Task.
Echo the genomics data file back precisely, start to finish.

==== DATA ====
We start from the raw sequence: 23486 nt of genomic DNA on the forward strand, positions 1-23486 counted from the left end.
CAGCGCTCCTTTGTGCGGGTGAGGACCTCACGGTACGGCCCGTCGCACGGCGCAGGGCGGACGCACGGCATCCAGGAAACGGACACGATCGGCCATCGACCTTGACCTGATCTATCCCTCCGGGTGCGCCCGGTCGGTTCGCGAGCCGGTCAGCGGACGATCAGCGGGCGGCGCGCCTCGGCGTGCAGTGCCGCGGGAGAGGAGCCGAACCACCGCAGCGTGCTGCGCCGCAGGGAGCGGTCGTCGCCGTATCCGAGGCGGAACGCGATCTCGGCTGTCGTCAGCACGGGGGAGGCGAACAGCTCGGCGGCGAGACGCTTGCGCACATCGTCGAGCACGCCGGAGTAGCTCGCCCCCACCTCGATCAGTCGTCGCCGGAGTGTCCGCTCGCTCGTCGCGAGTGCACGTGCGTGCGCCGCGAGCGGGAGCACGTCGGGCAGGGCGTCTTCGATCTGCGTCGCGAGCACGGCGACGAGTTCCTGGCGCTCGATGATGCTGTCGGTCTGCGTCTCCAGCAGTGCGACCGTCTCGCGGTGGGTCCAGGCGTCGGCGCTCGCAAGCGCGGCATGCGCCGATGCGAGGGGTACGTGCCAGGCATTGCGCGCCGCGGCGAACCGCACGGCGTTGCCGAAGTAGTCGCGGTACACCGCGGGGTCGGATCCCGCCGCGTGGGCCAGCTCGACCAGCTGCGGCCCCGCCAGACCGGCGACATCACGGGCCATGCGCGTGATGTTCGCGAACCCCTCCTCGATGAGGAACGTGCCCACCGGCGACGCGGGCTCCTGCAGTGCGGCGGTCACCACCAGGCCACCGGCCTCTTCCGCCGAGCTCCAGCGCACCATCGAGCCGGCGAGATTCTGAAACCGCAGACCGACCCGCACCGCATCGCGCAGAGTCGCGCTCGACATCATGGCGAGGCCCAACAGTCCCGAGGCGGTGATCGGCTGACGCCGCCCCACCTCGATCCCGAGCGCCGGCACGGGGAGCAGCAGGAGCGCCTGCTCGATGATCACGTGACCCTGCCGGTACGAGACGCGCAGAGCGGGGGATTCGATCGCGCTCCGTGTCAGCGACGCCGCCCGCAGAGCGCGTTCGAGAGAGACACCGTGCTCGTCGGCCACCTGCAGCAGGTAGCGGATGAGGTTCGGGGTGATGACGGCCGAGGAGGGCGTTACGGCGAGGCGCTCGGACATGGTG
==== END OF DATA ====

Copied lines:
We start from the raw sequence: 23486 nt of genomic DNA on the forward strand, positions 1-23486 counted from the left end.
CAGCGCTCCTTTGTGCGGGTGAGGACCTCACGGTACGGCCCGTCGCACGGCGCAGGGCGGACGCACGGCATCCAGGAAACGGACACGATCGGCCATCGACCTTGACCTGATCTATCCCTCCGGGTGCGCCCGGTCGGTTCGCGAGCCGGTCAGCGGACGATCAGCGGGCGGCGCGCCTCGGCGTGCAGTGCCGCGGGAGAGGAGCCGAACCACCGCAGCGTGCTGCGCCGCAGGGAGCGGTCGTCGCCGTATCCGAGGCGGAACGCGATCTCGGCTGTCGTCAGCACGGGGGAGGCGAACAGCTCGGCGGCGAGACGCTTGCGCACATCGTCGAGCACGCCGGAGTAGCTCGCCCCCACCTCGATCAGTCGTCGCCGGAGTGTCCGCTCGCTCGTCGCGAGTGCACGTGCGTGCGCCGCGAGCGGGAGCACGTCGGGCAGGGCGTCTTCGATCTGCGTCGCGAGCACGGCGACGAGTTCCTGGCGCTCGATGATGCTGTCGGTCTGCGTCTCCAGCAGTGCGACCGTCTCGCGGTGGGTCCAGGCGTCGGCGCTCGCAAGCGCGGCATGCGCCGATGCGAGGGGTACGTGCCAGGCATTGCGCGCCGCGGCGAACCGCACGGCGTTGCCGAAGTAGTCGCGGTACACCGCGGGGTCGGATCCCGCCGCGTGGGCCAGCTCGACCAGCTGCGGCCCCGCCAGACCGGCGACATCACGGGCCATGCGCGTGATGTTCGCGAACCCCTCCTCGATGAGGAACGTGCCCACCGGCGACGCGGGCTCCTGCAGTGCGGCGGTCACCACCAGGCCACCGGCCTCTTCCGCCGAGCTCCAGCGCACCATCGAGCCGGCGAGATTCTGAAACCGCAGACCGACCCGCACCGCATCGCGCAGAGTCGCGCTCGACATCATGGCGAGGCCCAACAGTCCCGAGGCGGTGATCGGCTGACGCCGCCCCACCTCGATCCCGAGCGCCGGCACGGGGAGCAGCAGGAGCGCCTGCTCGATGATCACGTGACCCTGCCGGTACGAGACGCGCAGAGCGGGGGATTCGATCGCGCTCCGTGTCAGCGACGCCGCCCGCAGAGCGCGTTCGAGAGAGACACCGTGCTCGTCGGCCACCTGCAGCAGGTAGCGGATGAGGTTCGGGGTGATGACGGCCGAGGAGGGCGTTACGGCGAGGCGCTCGGACATGGTG